Friday, 27 January 2017

One for the ladies, Dick?

I just love Dick Clark's intro "this is a song, I guess, written for women..." I always admire a chap who is unafraid to flaunt his politically incorrect credentials, although I suspect that if he made a remark like that now, what was to become one of the longest careers in showbiz would have been terminated very quickly.

The song is actually brilliant, and you don't have to be a woman to realise that.

Despite the forgetfulness that comes with being 55 years and 2 months old, I have incredible recall when it comes to the music. I can remember when I first heard this one - it was in 1979, on Mike Allen's excellent Saturday night show 'The American Dream', back in the days when Capital Radio was broadcasting on medium wave. He played the show out with it, and it really grabbed me. This is Doo-Wop at its very best.

At the risk of drifting into Dick Clark territory, I assumed that the Passions were a black group (the management at the Apollo Theatre in Harlem made the same mistake with Buddy Holly and the Crickets in August 1957, which is how they came to be the first white act to play there).

Just to emphasize the sheer greatness of this song, and its importance in Rock n Roll history, before it was given to the Passions, the original demo was recorded by none other than Carole King and Paul Simon.

Paul Simon himself performed on a number of early RnR tracks, but under an assumed name. I know exactly where to find him, of course, and perhaps I will share one or two of his early, and largely unknown, gems in a future post.


Tuesday, 17 January 2017

Ilya Yashin: A True Human Rights Defender.

Its not every day that I get to meet and interview a chap like Ilya Yashin.

Ilya is a prominent Russian politician, who just happens to be a major opponent of Vladimir Putin.

After Boris Nemtsov was so brutally murdered outside the walls of the Kremlin, in 2015, it was Ilya who picked up the torch, and has been a thorn in the side of the Russian dictator ever since.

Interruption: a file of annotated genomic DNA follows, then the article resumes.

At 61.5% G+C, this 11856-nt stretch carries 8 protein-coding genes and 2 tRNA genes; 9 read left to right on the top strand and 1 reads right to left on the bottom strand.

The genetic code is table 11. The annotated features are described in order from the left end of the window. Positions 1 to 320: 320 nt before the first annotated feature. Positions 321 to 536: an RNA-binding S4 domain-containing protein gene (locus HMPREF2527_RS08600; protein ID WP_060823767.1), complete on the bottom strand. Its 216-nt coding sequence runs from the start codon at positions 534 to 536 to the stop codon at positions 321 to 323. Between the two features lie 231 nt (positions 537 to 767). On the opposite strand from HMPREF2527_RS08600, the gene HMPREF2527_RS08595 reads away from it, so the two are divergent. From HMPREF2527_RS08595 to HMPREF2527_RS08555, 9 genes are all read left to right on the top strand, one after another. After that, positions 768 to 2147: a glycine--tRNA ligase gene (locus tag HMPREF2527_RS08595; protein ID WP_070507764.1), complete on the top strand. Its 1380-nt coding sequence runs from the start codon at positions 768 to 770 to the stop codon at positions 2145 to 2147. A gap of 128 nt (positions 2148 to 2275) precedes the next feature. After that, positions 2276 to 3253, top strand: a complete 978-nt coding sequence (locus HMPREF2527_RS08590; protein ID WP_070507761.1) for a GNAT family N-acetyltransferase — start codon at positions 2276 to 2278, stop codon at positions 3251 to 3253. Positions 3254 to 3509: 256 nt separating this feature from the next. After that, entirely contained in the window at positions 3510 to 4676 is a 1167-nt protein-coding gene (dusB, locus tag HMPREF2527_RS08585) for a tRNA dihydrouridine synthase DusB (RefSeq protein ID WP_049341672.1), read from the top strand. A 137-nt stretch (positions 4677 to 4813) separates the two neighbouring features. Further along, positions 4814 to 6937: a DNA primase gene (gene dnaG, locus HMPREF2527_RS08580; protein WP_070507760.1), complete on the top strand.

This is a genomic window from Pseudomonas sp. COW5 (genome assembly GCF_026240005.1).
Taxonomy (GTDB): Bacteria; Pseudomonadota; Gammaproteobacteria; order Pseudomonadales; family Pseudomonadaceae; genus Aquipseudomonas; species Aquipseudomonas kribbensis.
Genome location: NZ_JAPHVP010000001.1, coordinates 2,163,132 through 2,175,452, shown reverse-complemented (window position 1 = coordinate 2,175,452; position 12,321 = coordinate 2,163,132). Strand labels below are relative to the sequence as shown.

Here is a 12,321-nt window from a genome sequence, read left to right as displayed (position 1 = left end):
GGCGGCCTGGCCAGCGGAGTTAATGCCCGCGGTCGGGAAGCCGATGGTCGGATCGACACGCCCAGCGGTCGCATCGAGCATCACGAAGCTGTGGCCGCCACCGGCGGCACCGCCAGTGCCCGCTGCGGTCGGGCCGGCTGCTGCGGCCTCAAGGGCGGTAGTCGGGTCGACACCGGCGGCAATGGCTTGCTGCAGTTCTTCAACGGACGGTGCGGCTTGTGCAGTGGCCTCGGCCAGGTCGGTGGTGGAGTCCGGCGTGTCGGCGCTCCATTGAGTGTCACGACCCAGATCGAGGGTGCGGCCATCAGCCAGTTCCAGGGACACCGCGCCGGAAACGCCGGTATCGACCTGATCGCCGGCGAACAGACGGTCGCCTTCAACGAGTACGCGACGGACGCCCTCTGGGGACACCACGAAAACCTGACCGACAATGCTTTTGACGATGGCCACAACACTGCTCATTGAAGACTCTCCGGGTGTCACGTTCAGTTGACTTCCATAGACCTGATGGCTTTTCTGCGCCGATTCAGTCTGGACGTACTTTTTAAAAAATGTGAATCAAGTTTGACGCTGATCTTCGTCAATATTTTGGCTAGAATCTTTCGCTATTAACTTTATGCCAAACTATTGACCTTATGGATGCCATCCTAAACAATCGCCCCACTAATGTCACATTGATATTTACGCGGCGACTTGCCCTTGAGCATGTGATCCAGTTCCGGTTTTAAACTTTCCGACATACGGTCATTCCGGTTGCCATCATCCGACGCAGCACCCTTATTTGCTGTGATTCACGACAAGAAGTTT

Of course, he has paid for this, with the occasional spell behind bars, and worse, and has been declared by Amnesty International to be a 'Prisoner of Conscience'.

Nice to see that there are, even in Russia, still men who are prepared to stand for freedom and democracy.

Saturday, 7 January 2017

Look out, Mr Putin; Rock n Roll is coming to Moscow!

The Evil Empire, aka the Soviet Union, really hated western popular culture.

There was a real fear in the Kremlin that if Russian youth (note: 'Russian' - the Kremlin didn't care less about any of the other 'Soviet Republics') were exposed to western culture than they might realise that they were living in a socio-economic hell-hole.

In the 1950s there was a particular fear about Rock 'n' Roll. The Politburo really did not get this at all. The idea that working class people could really lead a cultural revolution really spooked the geriatrics in charge in the Kremlin.

The  official line was that Rock 'n' Roll was an American plan to subvert the minds of the youth - and God forbid that black people could be involved!

Tommy Steele (right) with actor Richard Todd  (left)
It all started to go wrong for the Evil Empire when a young chap named Tommy Steele turned up in Russia. One of Britain's greatest recording stars of the 1950s, (and a major showbiz star to this day), he defied the KGB and managed to be photographed in Red Square.

Russians have their own take on everything.

Their church, which professes to be Christian, but which is in the hands of the security services, does not even recognise other churches as being Christian.